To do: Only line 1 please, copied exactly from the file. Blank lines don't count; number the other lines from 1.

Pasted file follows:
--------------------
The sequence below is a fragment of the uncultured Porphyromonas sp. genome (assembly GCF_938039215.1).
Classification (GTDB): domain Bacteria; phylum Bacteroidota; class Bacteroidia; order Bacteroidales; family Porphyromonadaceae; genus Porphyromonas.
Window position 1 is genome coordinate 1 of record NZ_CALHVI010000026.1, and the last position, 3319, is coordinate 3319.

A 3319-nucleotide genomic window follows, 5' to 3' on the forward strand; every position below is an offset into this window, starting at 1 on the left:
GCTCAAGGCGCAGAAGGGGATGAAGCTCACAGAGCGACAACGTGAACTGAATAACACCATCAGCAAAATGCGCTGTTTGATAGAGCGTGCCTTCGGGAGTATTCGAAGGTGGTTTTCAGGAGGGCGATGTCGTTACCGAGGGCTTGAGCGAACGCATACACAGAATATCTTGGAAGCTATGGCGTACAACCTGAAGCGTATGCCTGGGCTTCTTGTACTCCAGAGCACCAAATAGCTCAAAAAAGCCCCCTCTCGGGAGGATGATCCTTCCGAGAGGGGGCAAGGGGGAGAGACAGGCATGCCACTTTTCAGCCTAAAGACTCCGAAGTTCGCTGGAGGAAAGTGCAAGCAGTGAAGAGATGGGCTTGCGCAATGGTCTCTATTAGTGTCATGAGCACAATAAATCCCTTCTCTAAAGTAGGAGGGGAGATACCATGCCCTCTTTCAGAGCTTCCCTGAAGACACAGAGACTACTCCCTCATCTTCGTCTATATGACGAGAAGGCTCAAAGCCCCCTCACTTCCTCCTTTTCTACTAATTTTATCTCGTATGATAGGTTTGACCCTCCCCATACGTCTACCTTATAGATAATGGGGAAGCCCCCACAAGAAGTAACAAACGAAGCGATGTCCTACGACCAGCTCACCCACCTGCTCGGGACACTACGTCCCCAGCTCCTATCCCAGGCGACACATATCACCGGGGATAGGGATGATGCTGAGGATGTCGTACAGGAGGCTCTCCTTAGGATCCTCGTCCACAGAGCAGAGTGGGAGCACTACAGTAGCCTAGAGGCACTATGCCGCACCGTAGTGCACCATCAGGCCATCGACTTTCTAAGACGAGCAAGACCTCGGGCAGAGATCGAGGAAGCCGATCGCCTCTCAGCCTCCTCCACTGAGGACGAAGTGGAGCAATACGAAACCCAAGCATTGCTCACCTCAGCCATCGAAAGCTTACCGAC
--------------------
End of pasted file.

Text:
The sequence below is a fragment of the uncultured Porphyromonas sp. genome (assembly GCF_938039215.1).